The world record breaking eVe


Doug Rolfe meets team Sunswift as they embark on their record breaking race with the very sleek eVe.

In the chill and deep morning fog north of Anglesea, the University of New South Wales Sunswift team is preparing eVe for a big day. This amazing car is a sleek, black vehicle that has the look of a high end sports car, yet it uses only around 3HP at 100km/hr.

With the solar panels carefully taped over and sealed against light leakage, the arrays disconnected and the solar power controller removed from the car, it has become a pure battery electric vehicle for an attempt at the world record for the average speed over 500km for a vehicle under 500kg. The previous record was 73km/hr set in 1988 by the GM Sunracer. The team are expecting to easily beat that record. “We didn’t come here to do 75km/hr.” says 2013 team project director, Sam. The race will consist of 120 laps of the 4.2km track at the Australian Automotive Research Centre proving ground.

Team Sunswift make final checks to the vehicle before the big race begins.

Driver, Garth Walden, familiarising himself with the vehicle cockpit.


Project Director, Hayden Smith, says the UNSW project began in 1995 with a team from a range of disciplines including mechanical, electrical, software, renewable and photovoltaic engineering. “Furthermore, we have students from other faculties contributing to the team – arts, media, design, business, science – the list is endless. It’s by far one of the most academically diverse undergraduate student groups at UNSW,” says Hayden.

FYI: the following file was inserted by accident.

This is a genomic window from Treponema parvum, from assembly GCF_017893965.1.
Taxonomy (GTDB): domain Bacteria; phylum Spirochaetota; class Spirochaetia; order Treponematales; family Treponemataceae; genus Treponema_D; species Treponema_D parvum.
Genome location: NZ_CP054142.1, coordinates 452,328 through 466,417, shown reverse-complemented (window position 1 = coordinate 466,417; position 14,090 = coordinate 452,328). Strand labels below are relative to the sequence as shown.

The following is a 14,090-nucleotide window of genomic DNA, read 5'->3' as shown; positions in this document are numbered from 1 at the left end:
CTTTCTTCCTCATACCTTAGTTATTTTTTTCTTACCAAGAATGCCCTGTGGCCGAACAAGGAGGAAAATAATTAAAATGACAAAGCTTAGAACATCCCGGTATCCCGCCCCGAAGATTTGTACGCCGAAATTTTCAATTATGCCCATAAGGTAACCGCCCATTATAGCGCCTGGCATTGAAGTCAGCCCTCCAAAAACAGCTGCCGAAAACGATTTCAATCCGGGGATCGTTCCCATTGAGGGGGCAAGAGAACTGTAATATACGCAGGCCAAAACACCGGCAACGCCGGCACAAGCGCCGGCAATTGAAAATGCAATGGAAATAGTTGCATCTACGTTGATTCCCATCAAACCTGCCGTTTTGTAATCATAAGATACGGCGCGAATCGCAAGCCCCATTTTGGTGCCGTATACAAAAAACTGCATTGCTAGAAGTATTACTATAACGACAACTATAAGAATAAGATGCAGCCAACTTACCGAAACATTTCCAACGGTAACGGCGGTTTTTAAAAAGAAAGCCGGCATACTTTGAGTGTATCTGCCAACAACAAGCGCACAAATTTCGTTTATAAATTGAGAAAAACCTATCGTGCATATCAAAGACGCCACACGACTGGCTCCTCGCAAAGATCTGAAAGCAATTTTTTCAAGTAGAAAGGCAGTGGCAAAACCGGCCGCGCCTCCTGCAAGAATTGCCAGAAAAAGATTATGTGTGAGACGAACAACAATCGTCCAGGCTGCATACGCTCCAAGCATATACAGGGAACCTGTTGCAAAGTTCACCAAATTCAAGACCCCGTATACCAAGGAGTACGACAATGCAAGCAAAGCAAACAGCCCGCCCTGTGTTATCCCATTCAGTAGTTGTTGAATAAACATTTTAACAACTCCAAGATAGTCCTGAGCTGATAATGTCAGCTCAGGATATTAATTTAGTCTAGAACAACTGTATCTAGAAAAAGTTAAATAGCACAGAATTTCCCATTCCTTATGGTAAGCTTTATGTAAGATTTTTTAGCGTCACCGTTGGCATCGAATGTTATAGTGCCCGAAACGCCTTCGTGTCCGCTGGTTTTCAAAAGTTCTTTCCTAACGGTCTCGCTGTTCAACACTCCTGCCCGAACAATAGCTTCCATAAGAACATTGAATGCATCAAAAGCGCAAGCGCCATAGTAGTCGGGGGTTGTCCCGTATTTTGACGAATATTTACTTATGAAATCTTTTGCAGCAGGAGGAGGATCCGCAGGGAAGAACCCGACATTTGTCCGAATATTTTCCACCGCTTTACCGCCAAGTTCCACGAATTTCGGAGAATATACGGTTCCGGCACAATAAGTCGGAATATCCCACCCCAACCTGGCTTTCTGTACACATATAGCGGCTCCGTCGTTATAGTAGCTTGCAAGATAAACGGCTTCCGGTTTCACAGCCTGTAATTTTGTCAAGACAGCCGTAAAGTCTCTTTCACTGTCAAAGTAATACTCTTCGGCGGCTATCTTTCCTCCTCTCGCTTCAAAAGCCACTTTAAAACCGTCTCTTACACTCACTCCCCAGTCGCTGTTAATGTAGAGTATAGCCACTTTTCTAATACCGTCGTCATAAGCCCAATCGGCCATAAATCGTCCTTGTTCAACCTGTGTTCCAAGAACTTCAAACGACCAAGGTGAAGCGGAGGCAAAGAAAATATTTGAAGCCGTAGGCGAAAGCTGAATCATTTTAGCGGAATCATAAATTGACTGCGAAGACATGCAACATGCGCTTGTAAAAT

The committed team of engineering students swarm over the car, changing tyres, adjusting tyre pressures, checking connections, and mounting their ‘piece de resistance’, a short aerodynamic tail designed to improve the already impressive aerodynamic by another 5%. Finally the aerodynamic wheel covers are taped on.

There’s a large Confederation of Australian Motor Sport (CAMS) team scrutinising the vehicle, locking off the solar panel connections and mounting the lap transponder. After they go over the vehicle with a thorough series of safety checks, Garth Walden, driver for the ELMOFO EV race vehicle, climbs in and mounts the removable steering wheel. After getting strapped in to the race harness and completing radio checks, the door gets taped shut for aerodynamic advantage.

Finally, with CAMS approval, eVe heads out with a quiet whir for a shakedown lap. As it flys past the pits, the team cheer it on as the radar gun clocks it at 110 km/hr. It’s quietness is a true sign of the efficiency of this vehicle at these speeds.

With all set and a nod from the timekeeper, eVe sets out on her goal: 120 laps of the 4.2km track in the shortest time possible.

The design of the 2-seater car is impressive. With such high aerodynamic performance (a CdA under 0.2) and a lightweight carbon fibre body, its energy requirements are more on the scale of household appliance rather than a road-going vehicle.

Eventually the fog lifts, and so do the spirits of the team as, lap after lap, eVe performs faultlessly. There’s a scheduled pit stop planned for lap 60, but on lap 53 the car blows a front right tyre. The car travels a few more kilometres to complete the lap and return to the pit area, running only on the rim of the carbon fibre wheel. The team was fully prepared and after a quick and smooth seven minute pit stop to change drivers and both front wheels, CAMS driver Karl Reindler heads out for the second half of the day. Seeing the chase/support car being refuelled during the pit stop provided an interesting contrast to the zero emission eVe.